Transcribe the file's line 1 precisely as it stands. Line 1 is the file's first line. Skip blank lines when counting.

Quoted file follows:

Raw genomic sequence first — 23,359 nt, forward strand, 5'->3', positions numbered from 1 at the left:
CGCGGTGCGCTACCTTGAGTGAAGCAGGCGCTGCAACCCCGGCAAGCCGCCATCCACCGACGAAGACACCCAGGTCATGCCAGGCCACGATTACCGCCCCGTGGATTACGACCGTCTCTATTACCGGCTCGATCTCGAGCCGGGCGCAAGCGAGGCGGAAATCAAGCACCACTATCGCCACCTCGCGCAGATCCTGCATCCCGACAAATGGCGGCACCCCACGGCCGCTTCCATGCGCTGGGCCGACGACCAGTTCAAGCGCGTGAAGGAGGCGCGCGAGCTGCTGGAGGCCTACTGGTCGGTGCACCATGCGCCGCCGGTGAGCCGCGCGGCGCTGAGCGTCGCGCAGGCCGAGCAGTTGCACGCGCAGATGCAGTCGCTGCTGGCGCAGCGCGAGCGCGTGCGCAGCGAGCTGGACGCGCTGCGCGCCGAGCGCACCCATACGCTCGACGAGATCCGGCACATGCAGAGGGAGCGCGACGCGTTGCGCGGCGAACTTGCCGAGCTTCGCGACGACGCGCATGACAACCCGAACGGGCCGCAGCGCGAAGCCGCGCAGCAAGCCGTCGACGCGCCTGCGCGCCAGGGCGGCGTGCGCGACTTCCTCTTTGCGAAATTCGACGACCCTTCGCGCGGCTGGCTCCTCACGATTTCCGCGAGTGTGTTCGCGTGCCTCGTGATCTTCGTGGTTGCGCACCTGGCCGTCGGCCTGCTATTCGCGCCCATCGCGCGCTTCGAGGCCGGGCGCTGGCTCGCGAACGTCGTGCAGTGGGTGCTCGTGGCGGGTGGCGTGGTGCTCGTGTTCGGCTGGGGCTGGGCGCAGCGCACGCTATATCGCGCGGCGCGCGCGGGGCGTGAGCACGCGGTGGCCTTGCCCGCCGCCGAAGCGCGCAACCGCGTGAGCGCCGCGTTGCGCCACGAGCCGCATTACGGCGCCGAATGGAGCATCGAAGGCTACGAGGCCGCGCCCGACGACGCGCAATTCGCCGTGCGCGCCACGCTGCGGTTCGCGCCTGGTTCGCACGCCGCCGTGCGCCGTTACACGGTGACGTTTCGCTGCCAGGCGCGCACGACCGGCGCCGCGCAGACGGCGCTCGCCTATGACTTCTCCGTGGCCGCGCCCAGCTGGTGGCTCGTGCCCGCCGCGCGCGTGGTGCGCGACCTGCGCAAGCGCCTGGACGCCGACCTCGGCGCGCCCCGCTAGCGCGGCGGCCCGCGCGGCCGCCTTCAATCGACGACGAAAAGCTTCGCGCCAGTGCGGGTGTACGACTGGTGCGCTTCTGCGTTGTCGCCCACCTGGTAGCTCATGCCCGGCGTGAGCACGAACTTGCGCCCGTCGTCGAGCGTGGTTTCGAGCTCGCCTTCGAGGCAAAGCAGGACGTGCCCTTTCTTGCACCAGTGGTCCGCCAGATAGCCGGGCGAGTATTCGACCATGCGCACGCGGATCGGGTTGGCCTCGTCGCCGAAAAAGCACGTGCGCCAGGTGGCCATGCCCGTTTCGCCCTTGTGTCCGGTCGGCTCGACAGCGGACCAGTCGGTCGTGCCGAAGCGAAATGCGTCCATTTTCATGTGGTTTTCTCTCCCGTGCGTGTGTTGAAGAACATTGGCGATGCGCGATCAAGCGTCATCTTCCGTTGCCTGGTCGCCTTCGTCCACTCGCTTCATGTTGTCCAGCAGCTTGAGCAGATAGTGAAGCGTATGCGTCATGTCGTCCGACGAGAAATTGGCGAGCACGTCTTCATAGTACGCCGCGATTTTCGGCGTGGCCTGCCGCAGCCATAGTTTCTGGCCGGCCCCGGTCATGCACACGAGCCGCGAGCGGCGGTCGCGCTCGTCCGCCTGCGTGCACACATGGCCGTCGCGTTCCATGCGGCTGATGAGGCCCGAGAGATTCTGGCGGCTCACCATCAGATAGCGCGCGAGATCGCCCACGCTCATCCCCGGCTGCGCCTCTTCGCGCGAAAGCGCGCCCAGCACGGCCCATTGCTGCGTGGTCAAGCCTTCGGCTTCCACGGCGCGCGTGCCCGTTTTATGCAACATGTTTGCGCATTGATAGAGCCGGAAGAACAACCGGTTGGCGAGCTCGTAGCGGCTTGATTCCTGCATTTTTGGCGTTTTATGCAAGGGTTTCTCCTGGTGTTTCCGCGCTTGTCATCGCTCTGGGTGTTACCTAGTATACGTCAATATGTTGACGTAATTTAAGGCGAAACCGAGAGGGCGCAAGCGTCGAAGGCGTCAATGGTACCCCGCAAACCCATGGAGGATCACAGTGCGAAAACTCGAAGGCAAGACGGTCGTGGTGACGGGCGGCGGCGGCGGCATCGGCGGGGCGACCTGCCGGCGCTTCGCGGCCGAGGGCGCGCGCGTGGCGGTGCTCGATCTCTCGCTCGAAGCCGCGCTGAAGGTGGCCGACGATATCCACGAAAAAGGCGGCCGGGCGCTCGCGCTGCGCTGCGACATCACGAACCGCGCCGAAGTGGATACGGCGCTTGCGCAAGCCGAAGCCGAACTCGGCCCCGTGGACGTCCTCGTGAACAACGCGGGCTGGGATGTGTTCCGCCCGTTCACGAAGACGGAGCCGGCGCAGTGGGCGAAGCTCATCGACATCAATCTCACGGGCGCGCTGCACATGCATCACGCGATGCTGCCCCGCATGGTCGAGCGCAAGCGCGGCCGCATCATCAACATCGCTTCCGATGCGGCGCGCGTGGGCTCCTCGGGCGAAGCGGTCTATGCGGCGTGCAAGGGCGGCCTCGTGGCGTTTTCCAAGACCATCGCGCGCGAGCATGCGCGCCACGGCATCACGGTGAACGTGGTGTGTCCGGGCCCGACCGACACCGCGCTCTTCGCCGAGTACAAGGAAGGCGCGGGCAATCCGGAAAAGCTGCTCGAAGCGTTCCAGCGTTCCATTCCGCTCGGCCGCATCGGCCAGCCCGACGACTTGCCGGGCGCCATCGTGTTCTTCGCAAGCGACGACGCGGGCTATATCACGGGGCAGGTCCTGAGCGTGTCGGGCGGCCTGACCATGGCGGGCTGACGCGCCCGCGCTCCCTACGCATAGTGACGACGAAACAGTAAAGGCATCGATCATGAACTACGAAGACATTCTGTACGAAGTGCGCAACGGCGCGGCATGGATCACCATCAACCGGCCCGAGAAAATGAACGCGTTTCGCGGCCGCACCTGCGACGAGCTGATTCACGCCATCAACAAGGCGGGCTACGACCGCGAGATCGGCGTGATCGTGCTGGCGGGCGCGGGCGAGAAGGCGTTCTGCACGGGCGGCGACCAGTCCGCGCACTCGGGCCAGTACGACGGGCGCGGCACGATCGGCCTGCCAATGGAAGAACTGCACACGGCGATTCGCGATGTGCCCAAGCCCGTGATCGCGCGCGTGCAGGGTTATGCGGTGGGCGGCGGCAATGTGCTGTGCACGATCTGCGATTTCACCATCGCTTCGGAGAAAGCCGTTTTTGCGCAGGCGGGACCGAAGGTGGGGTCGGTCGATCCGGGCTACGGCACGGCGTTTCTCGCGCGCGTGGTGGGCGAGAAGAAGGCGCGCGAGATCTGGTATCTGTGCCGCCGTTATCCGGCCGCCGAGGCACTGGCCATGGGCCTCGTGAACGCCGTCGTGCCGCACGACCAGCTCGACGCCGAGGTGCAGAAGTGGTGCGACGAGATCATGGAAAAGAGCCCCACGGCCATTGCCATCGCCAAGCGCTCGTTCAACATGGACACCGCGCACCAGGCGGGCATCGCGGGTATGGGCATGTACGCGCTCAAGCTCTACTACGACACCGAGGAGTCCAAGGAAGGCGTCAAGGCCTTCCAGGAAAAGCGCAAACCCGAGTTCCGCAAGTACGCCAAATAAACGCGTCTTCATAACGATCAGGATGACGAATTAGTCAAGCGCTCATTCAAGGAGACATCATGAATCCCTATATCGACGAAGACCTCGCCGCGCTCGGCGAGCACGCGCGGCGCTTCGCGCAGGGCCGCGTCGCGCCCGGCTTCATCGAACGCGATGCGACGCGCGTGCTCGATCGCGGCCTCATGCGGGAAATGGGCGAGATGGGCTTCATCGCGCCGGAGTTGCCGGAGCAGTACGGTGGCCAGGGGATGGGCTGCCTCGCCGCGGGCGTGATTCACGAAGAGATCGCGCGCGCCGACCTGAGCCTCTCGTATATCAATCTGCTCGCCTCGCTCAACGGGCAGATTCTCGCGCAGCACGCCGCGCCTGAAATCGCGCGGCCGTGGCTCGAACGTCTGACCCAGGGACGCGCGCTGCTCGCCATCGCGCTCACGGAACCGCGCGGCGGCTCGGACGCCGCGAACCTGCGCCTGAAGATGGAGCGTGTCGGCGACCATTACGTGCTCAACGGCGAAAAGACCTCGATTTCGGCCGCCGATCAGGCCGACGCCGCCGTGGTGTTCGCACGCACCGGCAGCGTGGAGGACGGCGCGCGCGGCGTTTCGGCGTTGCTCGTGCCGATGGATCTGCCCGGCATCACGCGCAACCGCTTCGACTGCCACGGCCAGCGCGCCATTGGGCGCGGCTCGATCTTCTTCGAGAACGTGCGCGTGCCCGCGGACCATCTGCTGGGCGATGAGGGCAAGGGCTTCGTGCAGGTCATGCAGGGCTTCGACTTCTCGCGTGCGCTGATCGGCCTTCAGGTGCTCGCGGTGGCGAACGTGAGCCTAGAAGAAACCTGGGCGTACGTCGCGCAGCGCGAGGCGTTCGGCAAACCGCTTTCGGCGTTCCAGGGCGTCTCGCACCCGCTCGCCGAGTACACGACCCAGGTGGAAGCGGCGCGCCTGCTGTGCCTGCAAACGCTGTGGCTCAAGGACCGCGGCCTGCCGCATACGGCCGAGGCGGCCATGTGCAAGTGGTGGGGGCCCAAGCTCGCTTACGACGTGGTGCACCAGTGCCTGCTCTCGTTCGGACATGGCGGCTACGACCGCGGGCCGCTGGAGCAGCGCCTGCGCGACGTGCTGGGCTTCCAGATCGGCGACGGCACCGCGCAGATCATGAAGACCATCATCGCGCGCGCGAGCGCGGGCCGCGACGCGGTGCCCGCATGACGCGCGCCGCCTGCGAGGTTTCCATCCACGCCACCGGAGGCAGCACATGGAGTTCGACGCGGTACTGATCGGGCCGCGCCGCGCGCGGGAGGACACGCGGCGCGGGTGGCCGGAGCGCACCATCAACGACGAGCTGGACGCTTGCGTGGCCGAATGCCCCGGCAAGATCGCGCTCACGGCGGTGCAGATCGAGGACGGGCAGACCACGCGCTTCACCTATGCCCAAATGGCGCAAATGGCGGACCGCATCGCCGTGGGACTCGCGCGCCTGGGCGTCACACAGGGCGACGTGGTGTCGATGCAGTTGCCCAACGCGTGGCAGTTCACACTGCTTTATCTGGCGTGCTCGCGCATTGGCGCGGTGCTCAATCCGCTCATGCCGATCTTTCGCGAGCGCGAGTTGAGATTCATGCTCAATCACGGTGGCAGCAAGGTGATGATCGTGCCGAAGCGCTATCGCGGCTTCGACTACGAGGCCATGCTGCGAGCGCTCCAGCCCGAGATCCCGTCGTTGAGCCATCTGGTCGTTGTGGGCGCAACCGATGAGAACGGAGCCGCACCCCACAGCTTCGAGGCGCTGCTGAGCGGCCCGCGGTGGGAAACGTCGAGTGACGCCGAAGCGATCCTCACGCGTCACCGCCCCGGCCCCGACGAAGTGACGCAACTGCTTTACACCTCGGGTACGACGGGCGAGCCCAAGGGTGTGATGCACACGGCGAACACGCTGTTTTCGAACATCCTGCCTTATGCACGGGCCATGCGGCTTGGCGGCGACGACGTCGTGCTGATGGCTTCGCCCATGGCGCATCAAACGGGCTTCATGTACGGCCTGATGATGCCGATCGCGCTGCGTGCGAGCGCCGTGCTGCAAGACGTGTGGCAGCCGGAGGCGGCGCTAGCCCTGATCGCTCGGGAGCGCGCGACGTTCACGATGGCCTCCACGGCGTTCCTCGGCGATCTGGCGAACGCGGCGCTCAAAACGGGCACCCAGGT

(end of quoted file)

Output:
Raw genomic sequence first — 23,359 nt, forward strand, 5'->3', positions numbered from 1 at the left: